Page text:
Friday, July 27, 2007

Writer's block or something else

I have been absent from the blogging world for almost two weeks. The first week I was roaming around the capital of Italy (pun intended) and this week, I simply have not felt like writing nor doing anything else for that matter.

Tons of thoughts, some personal, some theological, some silly. But for some reason I've just not felt like sharing any of them. Lady R gets to hear them as we bounce things off each other, but I have not wanted to login and write. I think it is either called laziness or being undisciplined or both with a little bit of apathy thrown in for good measure.

I wouldn't call what's going discouragement. I can't quite put my finger on the source of the unsettledness. I think it is similar to what artists may call being "uninspired." But that can't be exactly it either since I've just returned from my trip. Maybe it is France, but I doubt that too. I do know "work" is going very slowly. Day in and day out, there are those feelings of unfulfillment. I ask myself sometimes, "Am I making any progress in what I am suppose to be doing, is learning two languages somehow a spiritual discipline like prayer?"

A verse that keeps coming to me is James 4:8 : Draw near to God and He will draw near to you Cleanse your hands, you sinners; and purify your hearts, you double-minded. So, I think I will try to do just that. Draw near to God and clean up my act.

Thursday, July 05, 2007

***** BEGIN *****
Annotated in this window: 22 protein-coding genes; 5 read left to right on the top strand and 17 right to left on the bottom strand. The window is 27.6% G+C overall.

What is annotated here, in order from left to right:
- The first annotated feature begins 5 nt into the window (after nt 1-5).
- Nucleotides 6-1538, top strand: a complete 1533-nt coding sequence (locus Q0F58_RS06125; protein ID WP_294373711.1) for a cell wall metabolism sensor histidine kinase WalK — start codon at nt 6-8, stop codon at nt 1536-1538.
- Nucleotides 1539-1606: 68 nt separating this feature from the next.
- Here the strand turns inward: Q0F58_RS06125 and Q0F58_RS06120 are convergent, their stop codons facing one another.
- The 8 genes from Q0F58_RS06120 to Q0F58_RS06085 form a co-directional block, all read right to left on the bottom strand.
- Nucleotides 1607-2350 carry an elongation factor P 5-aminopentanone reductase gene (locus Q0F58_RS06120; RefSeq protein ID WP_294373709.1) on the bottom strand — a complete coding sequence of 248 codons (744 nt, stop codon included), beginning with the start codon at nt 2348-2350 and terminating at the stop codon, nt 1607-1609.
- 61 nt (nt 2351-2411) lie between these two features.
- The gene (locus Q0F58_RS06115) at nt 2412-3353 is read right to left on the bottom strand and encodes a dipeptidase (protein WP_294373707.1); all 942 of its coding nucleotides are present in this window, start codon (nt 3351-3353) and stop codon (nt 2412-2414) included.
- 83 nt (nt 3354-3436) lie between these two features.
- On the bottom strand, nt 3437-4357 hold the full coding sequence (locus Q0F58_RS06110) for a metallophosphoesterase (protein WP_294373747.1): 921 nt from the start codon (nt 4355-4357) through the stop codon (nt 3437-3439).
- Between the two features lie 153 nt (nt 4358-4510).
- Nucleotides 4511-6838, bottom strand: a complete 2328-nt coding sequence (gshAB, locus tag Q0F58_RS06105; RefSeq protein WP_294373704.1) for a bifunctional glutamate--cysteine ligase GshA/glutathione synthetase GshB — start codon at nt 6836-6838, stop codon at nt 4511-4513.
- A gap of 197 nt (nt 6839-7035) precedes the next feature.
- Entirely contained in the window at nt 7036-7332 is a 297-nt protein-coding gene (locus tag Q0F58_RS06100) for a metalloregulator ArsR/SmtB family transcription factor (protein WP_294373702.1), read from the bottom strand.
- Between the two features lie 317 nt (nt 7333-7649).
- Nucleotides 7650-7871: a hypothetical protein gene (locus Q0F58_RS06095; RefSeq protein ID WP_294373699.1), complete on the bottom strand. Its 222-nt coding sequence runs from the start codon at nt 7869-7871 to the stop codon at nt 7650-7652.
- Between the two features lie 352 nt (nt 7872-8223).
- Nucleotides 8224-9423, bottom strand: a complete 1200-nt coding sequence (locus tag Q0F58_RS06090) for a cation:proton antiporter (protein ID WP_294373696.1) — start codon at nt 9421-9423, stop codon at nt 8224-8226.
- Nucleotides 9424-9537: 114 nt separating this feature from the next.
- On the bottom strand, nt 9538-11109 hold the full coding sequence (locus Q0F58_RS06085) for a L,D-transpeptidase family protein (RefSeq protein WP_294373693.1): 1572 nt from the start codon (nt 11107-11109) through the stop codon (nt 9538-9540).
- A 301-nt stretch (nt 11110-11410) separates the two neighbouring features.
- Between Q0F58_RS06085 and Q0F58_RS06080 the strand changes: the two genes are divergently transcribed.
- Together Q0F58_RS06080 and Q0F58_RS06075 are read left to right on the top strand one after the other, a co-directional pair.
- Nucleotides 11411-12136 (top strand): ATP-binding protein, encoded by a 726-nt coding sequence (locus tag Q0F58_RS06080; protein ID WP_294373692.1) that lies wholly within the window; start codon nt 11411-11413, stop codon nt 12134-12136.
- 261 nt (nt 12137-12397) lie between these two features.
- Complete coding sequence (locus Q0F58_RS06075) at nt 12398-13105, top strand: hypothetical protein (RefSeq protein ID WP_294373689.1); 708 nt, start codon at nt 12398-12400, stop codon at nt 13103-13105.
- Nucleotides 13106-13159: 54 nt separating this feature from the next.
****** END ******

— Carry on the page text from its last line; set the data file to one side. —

Spirituality outside the Church

"This ["positive"secularism] means nothing of the sort that the Churches have to dominate society, to impose on it their rules, to attach to it a moral code and even a calender. First, because the religious fact can be independent of Churches. One can "believe" without belonging to any "organization." p16. (emphasis his)

So, if I have translated this correctly and if I understand Mr. Sarkozy's words, he is saying there exists a "spirituality" (emphasis mine) outside the institution of the Church.

While this concept is not new, we've seen it in America during the 19th century Romantic literary movement, I am surprised to hear it every time it is said. And I partly believe it. Sarkozy used the plural, Churches, when he spoke about spirituality. This is to say there is spirituality not only outside the Roman Church, but also outside any institutional church, which would have to included every flavor of Protestantism in France.

So what does this mean in regards to our own spiritual life outside the Church (to whichever one we may prescribe ourselves)? I think it means that no institution has the right to impose itself on society as a whole. And I would agree to a point. Having the Church as a political force is a super bad idea. But I also want the Church(es) to be able to practice its religion as it sees fit. However, if anyone wishes to practice religion differently, they should be given the freedom.

Besides, I think many would agree that we have our own spiritual life outside the congregation that we visit on Sundays. But what happens on Sunday is that we come together with similarly liked minded folks. Granted, some people get "spiritual" on Sunday, then forget about it for the rest of the week. But there are others who are truly trying to live their faith daily.

On the other hand, I ask, "Is there a such thing as 'church' authority? If so, how much influence does it or should it have over the people?" Most of us would agree, it shouldn't run the State. But outside the political realm, how much do I conform to it, as imperfect as it is? I am not a Transcendentalists, in the strict sense, but I also believe I can connect with God and other believers outside Sunday worship.